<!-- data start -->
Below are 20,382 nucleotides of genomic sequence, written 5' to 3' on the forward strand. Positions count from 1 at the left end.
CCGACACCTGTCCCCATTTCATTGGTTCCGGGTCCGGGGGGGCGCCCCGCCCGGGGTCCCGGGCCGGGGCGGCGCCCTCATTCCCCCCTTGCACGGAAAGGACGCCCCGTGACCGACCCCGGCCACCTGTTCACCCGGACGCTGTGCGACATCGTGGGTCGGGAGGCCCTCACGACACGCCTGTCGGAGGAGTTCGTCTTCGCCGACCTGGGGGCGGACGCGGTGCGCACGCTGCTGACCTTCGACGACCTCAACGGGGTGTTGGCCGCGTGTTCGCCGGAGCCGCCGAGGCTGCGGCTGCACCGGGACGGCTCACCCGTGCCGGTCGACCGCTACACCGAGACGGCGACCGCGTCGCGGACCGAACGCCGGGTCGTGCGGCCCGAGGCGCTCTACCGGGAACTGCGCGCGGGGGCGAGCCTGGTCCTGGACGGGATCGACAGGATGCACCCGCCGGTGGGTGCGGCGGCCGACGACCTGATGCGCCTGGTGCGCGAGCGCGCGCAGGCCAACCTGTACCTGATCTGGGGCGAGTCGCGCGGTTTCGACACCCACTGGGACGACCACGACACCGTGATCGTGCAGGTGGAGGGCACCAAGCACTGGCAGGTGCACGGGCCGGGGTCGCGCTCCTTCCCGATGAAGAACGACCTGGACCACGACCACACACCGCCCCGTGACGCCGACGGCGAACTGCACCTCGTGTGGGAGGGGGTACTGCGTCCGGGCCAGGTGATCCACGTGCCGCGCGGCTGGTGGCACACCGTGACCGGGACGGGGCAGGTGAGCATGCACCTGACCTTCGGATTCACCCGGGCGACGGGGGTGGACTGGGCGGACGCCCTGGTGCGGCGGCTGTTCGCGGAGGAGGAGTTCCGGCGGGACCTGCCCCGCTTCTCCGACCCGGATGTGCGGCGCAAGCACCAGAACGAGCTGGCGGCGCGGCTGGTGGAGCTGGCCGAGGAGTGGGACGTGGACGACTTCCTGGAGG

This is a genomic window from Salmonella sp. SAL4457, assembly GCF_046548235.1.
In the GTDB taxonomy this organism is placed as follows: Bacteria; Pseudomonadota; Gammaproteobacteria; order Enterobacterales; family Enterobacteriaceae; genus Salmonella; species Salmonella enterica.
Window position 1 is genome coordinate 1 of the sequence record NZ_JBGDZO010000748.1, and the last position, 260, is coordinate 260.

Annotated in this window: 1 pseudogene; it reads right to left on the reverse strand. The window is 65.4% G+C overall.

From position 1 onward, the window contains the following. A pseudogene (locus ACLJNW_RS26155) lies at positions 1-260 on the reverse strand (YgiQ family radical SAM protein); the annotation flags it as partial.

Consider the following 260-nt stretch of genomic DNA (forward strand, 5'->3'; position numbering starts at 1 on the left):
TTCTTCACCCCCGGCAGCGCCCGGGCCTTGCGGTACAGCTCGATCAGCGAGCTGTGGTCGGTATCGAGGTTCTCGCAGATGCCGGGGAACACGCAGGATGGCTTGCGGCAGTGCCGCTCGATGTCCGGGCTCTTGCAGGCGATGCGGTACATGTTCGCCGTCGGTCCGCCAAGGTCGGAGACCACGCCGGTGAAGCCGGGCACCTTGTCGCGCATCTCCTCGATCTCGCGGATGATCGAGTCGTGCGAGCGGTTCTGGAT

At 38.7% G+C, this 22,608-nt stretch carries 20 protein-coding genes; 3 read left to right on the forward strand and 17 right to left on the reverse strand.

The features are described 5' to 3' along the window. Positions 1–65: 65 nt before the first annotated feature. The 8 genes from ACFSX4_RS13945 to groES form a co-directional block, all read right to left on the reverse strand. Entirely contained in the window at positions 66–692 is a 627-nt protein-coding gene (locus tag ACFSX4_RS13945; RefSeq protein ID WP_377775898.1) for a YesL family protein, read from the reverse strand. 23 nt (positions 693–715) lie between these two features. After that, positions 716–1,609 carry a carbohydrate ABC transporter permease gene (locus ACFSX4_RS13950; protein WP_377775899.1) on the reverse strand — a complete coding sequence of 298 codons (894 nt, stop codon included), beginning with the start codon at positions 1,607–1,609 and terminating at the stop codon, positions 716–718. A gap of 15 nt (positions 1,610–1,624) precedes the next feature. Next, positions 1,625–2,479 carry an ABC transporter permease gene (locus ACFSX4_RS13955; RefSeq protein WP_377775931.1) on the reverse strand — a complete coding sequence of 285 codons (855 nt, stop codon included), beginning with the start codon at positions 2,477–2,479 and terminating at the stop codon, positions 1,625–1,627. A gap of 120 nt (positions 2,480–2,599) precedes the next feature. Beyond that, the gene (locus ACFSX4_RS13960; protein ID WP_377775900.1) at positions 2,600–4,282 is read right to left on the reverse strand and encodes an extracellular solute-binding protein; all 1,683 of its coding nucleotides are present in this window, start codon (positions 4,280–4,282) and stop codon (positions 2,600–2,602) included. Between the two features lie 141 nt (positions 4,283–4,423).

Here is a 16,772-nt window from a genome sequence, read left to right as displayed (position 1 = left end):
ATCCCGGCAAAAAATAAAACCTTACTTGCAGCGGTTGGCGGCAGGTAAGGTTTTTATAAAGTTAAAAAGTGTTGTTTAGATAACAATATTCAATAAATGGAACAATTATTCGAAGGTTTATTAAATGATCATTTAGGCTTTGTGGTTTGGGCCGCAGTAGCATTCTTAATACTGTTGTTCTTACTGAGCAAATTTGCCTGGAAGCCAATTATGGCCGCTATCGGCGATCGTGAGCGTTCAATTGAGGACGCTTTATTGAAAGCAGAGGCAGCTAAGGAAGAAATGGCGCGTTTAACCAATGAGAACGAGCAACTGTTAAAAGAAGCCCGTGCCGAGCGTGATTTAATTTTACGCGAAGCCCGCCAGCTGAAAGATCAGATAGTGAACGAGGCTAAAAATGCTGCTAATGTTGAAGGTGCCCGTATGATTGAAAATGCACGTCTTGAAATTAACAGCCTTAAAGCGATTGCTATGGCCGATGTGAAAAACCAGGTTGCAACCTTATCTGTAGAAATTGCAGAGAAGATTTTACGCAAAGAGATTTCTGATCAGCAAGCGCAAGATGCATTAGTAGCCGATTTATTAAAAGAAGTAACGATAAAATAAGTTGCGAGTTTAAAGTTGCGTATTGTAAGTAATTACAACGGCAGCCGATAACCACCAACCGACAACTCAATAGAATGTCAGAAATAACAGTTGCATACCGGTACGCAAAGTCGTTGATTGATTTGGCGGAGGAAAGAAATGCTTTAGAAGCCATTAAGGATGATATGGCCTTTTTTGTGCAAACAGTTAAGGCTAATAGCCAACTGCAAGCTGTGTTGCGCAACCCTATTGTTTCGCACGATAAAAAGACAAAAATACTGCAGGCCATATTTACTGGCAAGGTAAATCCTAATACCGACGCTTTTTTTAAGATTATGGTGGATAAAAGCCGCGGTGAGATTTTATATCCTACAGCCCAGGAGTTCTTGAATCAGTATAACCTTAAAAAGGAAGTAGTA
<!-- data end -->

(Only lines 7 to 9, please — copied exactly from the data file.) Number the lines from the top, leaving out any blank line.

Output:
From position 1 onward, the window contains the following. A pseudogene (locus ACLJNW_RS26155) lies at positions 1-260 on the reverse strand (YgiQ family radical SAM protein); the annotation flags it as partial.

Consider the following 260-nt stretch of genomic DNA (forward strand, 5'->3'; position numbering starts at 1 on the left):
TTCTTCACCCCCGGCAGCGCCCGGGCCTTGCGGTACAGCTCGATCAGCGAGCTGTGGTCGGTATCGAGGTTCTCGCAGATGCCGGGGAACACGCAGGATGGCTTGCGGCAGTGCCGCTCGATGTCCGGGCTCTTGCAGGCGATGCGGTACATGTTCGCCGTCGGTCCGCCAAGGTCGGAGACCACGCCGGTGAAGCCGGGCACCTTGTCGCGCATCTCCTCGATCTCGCGGATGATCGAGTCGTGCGAGCGGTTCTGGAT